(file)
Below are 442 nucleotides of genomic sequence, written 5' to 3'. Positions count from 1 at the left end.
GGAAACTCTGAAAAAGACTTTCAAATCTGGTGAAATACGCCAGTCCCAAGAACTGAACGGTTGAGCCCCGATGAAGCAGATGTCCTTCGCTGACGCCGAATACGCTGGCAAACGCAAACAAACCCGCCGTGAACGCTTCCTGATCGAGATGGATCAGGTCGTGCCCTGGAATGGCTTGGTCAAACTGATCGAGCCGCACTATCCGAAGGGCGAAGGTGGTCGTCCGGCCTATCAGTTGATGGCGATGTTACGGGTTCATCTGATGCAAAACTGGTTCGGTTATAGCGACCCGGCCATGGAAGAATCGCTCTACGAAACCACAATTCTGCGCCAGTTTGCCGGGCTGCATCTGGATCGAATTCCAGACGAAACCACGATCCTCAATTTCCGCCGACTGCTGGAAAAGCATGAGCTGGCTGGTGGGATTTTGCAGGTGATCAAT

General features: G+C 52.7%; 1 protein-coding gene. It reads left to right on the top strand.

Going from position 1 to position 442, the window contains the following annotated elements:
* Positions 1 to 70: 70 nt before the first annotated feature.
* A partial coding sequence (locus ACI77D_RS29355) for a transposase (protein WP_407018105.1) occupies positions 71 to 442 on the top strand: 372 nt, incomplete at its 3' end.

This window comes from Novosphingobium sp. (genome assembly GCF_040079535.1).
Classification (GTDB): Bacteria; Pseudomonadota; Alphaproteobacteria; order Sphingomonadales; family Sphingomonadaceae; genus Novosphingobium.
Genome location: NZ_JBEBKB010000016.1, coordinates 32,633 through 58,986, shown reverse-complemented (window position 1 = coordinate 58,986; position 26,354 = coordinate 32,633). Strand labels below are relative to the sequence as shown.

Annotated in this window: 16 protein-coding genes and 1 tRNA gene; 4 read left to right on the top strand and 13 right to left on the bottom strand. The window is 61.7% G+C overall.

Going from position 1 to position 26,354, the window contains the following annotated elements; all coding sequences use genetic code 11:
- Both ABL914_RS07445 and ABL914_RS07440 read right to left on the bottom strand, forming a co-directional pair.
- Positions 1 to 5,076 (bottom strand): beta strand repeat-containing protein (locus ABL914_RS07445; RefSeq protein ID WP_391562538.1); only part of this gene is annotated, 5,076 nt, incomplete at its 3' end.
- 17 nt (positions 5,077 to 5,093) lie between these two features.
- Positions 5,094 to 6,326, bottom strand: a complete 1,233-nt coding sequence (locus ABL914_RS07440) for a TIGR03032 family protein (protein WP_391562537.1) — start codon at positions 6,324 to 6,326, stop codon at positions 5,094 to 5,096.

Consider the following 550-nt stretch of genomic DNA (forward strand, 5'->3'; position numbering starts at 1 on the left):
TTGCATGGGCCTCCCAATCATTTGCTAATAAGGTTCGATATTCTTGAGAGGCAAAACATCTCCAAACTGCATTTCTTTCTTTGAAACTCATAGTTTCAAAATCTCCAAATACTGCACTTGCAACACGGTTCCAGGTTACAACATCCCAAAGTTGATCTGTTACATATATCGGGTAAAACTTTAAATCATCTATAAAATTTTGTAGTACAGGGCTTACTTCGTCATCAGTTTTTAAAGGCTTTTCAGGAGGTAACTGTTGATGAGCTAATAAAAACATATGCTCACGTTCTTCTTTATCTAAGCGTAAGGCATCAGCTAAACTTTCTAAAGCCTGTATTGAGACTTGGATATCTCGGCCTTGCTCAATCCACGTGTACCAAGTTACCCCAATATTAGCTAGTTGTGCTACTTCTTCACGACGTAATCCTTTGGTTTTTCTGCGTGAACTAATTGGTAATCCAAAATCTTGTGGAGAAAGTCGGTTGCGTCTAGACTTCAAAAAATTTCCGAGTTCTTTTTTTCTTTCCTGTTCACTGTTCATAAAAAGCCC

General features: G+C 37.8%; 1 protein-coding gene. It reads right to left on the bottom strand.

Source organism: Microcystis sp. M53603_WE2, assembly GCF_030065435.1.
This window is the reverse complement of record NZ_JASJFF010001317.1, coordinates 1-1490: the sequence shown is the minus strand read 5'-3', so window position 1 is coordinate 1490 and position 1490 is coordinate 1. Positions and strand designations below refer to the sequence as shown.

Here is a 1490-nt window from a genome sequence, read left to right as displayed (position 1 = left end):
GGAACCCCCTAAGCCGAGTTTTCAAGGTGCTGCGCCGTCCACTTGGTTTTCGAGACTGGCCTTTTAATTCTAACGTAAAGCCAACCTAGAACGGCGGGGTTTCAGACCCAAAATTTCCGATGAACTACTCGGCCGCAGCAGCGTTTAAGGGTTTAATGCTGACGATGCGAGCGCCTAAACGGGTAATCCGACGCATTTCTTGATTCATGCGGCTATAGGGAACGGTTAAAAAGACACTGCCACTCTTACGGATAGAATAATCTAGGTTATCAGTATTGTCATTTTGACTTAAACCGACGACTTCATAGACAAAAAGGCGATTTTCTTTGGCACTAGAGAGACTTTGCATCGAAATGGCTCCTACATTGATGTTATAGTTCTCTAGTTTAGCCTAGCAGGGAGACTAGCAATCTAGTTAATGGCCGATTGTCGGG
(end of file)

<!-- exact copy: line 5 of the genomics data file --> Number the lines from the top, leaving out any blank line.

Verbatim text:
* Positions 1 to 70: 70 nt before the first annotated feature.